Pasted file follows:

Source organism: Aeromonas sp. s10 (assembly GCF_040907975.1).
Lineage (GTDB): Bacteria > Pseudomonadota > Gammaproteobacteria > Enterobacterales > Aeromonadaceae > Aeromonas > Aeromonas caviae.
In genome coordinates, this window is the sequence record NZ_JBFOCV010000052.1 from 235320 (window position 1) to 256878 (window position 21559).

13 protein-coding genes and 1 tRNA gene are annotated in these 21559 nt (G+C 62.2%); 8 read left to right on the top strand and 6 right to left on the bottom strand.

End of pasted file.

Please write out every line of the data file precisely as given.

Source organism: Aeromonas sp. s10 (assembly GCF_040907975.1).
Lineage (GTDB): Bacteria > Pseudomonadota > Gammaproteobacteria > Enterobacterales > Aeromonadaceae > Aeromonas > Aeromonas caviae.
In genome coordinates, this window is the sequence record NZ_JBFOCV010000052.1 from 235320 (window position 1) to 256878 (window position 21559).

13 protein-coding genes and 1 tRNA gene are annotated in these 21559 nt (G+C 62.2%); 8 read left to right on the top strand and 6 right to left on the bottom strand.